Pro Farmer Editors
The 2009 Pro Farmer Midwest Crop Tour found an average Illinois corn yield of 167.17 bu. per acre, up 0.1% from year-ago. The crop this year, like last year, is going to need to really nice finish to realize the yield potential. Some fields will need as much, if not more, weeks of frost-free weather this fall to make it to the finish line unscathed.
"There just weren't those big yields that one almost expects to see out of Illinois. There weren't that many shifts from year-ago in terms of the various categories we measure -- grain length, kernel rows or ear counts -- to really move that yield one way or the other," said Eastern Tour Director and Pro Farmer News Editor Roger Bernard.
For soybeans, the Tour counted 1102.80 pods in a 3 ft. by 3 ft. square, down 15.1% from year-ago. As the groups moved west, more of those yield robbing things like SDS and white mold were found. Those types of maladies are supported more with wet conditions. Soil moisture ratings that are assigned to soybeans (a scale of 1 to 6 -- six is water standing in the fields; 1 is dry with large cracks in the ground).This year things came in at 4.08 compared to 2.69 in 2008.
The Tour will release final Iowa and Minnesota numbers tonight, but in western Iowa, excellent corn was seen. The increase is the result of two key factors -- ear populations and grain length. Still a lot of Iowa to tour, but it's a really (really) good corn crop in western Iowa, says Western Tour Director and Pro Farmer Editor, Chip Flory.
"The bean crop is generally healthy, has a lot of pods and it's got water to finish. There's one comment I always try to remember to mention on Crop Tour, and that's, "If scouts boots are muddy on Crop Tour, do not underestimate the potential of the bean crop. Water at this time of the year on a bean crop normally leads to a "good" bean crop," said Flory.
Today the western Tour will move on to sample portions of western and southern Minnesota, while the eastern Tour will take routes in northern Iowa and southern Minnesota, merging in Austin, Minnesota, for the final meeting of the Tour.
Click here for Illinois Midwest Crop Tour results.
To stay up to date on what scouts are finding, make sure you follow the Crop Tour coverage at this link. Check this link for instructions on how to sample your own fields like scouts will be doing on the Crop Tour. You can also follow the Crop Tour on Twitter! Just go to www.twitter.com, and signup for the service. After you create an account (it's free), click on "Find People" and type in "Midwest Crop Tour." After you get there, click on "Follow." Every time we update, you can get the comment either on Twitter or your cell phone. When we update, we'll tell you where we're at, what we're seeing in the field and any other general comments we think are worthy in the 140 characters we're allowed to use in each comment.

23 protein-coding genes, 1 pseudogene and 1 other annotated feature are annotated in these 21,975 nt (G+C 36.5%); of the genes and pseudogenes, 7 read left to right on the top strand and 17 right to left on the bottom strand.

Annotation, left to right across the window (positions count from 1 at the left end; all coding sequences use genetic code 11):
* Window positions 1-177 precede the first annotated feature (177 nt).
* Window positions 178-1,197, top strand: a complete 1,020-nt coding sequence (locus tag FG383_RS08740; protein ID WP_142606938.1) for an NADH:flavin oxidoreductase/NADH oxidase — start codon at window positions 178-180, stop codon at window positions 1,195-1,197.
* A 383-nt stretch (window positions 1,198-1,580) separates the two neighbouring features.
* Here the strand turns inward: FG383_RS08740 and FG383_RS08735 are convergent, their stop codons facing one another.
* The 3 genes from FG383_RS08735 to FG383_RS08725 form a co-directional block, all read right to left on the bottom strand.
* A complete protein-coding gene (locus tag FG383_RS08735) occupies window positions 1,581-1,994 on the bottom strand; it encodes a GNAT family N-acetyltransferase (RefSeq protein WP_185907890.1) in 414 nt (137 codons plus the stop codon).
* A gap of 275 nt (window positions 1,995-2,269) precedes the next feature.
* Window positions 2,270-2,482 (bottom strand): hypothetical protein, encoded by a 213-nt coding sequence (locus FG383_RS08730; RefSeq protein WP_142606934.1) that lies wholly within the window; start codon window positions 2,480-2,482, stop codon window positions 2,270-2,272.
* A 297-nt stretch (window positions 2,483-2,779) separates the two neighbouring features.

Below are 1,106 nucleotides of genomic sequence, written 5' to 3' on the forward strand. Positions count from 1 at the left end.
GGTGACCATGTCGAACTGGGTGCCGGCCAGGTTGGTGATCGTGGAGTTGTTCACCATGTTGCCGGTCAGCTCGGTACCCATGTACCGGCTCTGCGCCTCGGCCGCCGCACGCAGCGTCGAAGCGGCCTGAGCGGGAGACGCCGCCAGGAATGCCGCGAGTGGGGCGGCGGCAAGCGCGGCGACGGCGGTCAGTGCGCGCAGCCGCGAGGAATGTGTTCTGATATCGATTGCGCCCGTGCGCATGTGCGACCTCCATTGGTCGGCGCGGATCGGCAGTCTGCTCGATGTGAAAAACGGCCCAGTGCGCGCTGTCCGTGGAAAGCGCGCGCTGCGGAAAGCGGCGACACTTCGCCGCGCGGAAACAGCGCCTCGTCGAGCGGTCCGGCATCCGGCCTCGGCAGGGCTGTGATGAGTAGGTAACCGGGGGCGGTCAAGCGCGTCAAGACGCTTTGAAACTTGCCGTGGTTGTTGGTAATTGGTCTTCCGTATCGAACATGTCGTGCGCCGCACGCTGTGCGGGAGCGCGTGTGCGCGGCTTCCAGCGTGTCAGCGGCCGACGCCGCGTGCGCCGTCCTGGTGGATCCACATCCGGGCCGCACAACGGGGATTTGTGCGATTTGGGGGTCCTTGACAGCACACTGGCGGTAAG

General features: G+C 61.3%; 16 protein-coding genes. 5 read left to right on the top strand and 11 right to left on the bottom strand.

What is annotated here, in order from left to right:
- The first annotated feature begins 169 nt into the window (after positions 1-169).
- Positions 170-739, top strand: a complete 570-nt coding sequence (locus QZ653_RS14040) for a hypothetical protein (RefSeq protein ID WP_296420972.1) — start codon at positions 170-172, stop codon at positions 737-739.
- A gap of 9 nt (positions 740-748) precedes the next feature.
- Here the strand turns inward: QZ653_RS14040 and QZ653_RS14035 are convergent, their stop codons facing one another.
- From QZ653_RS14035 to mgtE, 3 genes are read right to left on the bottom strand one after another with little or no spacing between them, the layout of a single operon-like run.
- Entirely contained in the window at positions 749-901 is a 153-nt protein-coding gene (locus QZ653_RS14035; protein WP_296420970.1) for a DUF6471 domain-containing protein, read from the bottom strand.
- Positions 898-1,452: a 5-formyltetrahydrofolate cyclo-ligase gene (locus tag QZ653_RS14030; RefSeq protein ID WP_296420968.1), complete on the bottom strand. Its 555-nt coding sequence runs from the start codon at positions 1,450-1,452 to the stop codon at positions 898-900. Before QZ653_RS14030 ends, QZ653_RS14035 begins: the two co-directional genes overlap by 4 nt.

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Professional Farmers of America (PFA) is part of Farm Journal Media, the nation's leading agricultural media company. PFA provides news, perspective, and analysis presented in a variety of formats including the weekly Pro Farmer newsletter - the nation's most widely circulated agricultural newsletter. The organization is also known for its seminars and live events including Midwest Crop Tour.
About Farm Journal Media
Farm Journal Media is the nation's leading agricultural media company. Its magazines are the 133-year-old flagship Farm Journal, as well as Top Producer, Beef Today, Dairy Today and Implement & Tractor. The company produces two national television programs, "AgDay" and "U.S. Farm Report." Its Web sites include the nation's leading agricultural portal, AgWeb.com, and the most comprehensive farm equipment site, MyMachinery.com. Farm Journal Media also publishes the Pro Farmer family of newsletters, produces numerous live events, offers custom publishing services and provides extensive database services.